Statement from NIU President John G. Peters - October 25, 2011

Dear Colleagues,

Over the next several weeks during the Veto Session, legislators are expected to take action on Senate Bill 512, which would impose significant changes in the way that pensions for state employees are managed.

The university has had and will continue to have a presence in Springfield during Veto Session to represent the interests of our university community—faculty, staff and students—in this debate.

Our primary goal is to guarantee the education an NIU student receives is the best we are capable of providing.  Northern Illinois University's academic quality is directly related to the acclaim and reputation of our faculty.  We must continue to be able to attract the best faculty and staff in order to ensure that our students are well-served through their NIU experience as they move into a highly competitive professional environment.

Towards that end, I have grave concerns over SB 512 as drafted.  While well-intentioned, I do not believe it is a viable solution to the challenges facing the state in regard to the long-term solvency of its public employee pension system, the state budget, and our university community for the following reasons:

  1. Employees have relied upon the State’s commitment to maintain a predictable and secure set of core pension benefits that serve as a replacement for the Social Security System.  Under the SB 512 proposed reforms, the very livelihood of NIU’s pension participants is placed at risk.
  2. Higher Education already faces unprecedented challenges, and this proposed legislation will only do more harm and exacerbate already serious retirement, recruitment, and retention challenges.
  3. Reforms may cost the state even more than resolving the current pension liabilities.  A recent study by Buck Associates, one of the world’s leading actuarial firms that provides services to both private and public pension funds, conservatively estimates  that the proposed pension reforms in SB 512 could cost taxpayers as much as $34 billion more.

With these issues in mind, it is vital that the General Assembly take the time necessary for a close look at the longer-term systemic impact of the proposals in SB 512. That our state’s unfunded pension liabilities and fiscal situation are dire is not in question. Tens of thousands of Illinoisans who have never failed to make their contribution to their retirement plan stand to have their futures irrevocably and detrimentally altered with the passage of SB 512. While change is necessary, we owe it to those who have depended on the State meeting its obligation to find a long-term, rational approach to pension funding that will pass the constitutional litmus test. NIU has been and remains a willing partner to assist state leaders in developing a fair and viable solution.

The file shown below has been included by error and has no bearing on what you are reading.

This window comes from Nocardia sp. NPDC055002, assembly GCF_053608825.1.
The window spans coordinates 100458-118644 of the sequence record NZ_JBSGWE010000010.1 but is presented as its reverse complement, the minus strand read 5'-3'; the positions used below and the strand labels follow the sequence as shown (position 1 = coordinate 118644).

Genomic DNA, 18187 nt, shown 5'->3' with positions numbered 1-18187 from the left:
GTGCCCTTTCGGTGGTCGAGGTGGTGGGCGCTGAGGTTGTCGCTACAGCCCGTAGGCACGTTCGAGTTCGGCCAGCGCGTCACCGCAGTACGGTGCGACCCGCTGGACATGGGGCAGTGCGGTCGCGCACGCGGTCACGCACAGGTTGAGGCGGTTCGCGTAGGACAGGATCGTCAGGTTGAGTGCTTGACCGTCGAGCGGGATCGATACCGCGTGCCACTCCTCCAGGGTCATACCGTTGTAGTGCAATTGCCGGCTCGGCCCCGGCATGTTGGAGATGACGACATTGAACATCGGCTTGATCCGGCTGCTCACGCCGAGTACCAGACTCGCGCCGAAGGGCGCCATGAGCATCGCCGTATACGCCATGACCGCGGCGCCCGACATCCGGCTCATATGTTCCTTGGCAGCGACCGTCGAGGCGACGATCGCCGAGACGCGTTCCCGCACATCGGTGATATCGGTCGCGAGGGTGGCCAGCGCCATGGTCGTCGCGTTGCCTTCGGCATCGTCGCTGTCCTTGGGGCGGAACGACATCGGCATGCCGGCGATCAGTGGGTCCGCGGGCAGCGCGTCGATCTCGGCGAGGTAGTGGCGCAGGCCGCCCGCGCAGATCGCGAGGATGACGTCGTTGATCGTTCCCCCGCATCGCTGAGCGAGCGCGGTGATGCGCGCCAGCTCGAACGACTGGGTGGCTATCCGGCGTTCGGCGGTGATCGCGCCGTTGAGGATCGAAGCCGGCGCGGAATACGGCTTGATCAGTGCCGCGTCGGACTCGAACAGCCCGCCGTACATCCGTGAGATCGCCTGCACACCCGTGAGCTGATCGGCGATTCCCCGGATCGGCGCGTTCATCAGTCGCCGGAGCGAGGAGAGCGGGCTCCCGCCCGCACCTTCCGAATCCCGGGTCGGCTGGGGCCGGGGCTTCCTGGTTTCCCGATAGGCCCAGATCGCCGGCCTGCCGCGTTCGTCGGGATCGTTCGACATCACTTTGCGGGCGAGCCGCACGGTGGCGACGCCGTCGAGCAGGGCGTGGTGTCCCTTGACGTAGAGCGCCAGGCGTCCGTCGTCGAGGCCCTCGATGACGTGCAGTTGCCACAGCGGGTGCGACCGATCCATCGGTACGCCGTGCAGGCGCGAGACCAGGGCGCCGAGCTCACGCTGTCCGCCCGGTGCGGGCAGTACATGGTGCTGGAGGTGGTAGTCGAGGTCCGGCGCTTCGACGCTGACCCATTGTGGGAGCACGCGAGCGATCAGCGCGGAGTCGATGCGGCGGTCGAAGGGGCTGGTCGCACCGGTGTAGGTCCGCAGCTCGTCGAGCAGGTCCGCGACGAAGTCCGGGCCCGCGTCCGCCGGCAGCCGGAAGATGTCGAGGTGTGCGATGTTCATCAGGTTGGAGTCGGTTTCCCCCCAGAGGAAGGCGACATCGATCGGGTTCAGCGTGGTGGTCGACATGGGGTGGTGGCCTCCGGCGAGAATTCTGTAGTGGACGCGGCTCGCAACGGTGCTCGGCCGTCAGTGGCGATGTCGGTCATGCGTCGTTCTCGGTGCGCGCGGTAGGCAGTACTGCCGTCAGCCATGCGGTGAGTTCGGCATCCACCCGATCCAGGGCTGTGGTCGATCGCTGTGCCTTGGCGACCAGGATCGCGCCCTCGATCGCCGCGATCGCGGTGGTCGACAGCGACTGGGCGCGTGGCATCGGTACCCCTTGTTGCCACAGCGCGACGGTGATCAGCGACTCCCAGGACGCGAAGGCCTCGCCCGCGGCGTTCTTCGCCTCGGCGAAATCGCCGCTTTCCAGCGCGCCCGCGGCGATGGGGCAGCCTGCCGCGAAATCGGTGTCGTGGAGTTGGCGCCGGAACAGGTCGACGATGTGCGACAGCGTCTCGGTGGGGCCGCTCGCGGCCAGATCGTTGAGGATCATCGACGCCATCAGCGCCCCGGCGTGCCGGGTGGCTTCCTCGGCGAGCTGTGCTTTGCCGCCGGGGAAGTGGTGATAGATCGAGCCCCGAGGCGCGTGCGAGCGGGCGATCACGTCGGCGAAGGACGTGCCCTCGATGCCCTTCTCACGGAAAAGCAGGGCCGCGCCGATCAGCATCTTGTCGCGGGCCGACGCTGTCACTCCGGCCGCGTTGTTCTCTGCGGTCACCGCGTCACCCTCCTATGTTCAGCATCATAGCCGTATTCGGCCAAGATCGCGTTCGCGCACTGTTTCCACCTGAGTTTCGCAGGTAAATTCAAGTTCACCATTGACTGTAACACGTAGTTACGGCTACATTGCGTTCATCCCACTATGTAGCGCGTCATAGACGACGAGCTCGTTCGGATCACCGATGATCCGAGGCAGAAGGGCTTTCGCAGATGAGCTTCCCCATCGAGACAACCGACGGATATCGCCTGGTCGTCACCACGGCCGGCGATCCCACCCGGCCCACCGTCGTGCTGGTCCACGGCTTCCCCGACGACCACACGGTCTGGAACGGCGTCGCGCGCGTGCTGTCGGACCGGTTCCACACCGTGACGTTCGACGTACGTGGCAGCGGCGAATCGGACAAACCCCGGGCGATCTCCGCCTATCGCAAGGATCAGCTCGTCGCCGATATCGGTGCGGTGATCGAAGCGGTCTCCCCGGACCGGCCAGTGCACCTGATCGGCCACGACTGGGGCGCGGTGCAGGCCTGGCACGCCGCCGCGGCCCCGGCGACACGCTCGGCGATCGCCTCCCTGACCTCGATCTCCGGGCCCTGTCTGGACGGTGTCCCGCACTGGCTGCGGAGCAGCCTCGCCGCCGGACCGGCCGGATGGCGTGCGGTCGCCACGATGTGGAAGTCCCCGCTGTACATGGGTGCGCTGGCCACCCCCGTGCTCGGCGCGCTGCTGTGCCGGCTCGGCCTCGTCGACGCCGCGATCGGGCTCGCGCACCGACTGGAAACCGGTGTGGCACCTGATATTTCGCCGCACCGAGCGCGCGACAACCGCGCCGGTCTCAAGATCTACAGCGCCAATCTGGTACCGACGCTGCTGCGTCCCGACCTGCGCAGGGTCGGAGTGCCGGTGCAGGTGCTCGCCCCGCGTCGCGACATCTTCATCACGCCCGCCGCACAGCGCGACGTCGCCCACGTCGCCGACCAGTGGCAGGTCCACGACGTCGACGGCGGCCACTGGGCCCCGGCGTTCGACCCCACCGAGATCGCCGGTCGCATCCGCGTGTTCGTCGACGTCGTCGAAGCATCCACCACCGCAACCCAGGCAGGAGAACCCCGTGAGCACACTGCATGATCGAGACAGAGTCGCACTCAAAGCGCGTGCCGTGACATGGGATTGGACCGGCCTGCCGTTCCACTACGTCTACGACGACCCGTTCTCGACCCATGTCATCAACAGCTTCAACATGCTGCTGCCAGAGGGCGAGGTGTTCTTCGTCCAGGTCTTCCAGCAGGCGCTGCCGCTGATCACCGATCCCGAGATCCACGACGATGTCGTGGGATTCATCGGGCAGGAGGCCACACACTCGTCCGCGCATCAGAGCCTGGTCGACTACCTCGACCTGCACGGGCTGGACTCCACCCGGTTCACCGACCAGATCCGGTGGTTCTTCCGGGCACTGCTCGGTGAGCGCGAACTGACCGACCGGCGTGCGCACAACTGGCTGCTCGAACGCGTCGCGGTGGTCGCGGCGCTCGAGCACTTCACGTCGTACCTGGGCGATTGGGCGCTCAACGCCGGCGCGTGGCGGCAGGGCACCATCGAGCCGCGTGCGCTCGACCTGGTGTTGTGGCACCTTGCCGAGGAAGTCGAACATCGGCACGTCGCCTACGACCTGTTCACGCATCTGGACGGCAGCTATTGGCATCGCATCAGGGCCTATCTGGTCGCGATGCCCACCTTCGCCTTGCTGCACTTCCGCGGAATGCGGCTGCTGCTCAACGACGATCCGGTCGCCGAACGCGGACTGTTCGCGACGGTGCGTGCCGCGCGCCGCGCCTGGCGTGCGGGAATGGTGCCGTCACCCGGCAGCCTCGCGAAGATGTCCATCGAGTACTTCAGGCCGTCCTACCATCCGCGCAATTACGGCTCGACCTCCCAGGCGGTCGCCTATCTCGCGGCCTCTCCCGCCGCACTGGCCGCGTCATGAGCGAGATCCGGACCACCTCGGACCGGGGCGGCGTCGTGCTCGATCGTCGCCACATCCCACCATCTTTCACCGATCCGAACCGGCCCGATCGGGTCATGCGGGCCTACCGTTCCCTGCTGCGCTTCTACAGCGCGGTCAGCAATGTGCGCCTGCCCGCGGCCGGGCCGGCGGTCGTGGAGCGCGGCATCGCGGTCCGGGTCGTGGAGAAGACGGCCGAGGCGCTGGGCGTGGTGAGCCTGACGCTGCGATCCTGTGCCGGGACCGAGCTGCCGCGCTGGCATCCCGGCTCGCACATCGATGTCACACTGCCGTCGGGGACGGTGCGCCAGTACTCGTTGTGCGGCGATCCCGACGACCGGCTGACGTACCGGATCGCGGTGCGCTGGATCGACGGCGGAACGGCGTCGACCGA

Please take time to contact your elected state officials regarding this critical debate.  If you intend to speak with your state legislators, please do so respectfully, on personal time and using personal resources.

Information regarding this important public discussion is available at our new pension web page, yourpension.niu.edu.  Here we will post the most recent versions of bills under debate, tools to help you interpret the proposals, news stories on the debate and links to organizations such as the State University Retirement System.

While there is much uncertainty as to the final outcome of the public pension debate, it is certain that change is on the horizon.  However, because of the blueprint set forth in Vision 2020, I am confident that NIU is well-positioned for the opportunities that will emerge.

We will continue to keep you updated as new developments come forth from Springfield. 

Sincerely,

 

John G. Peters

President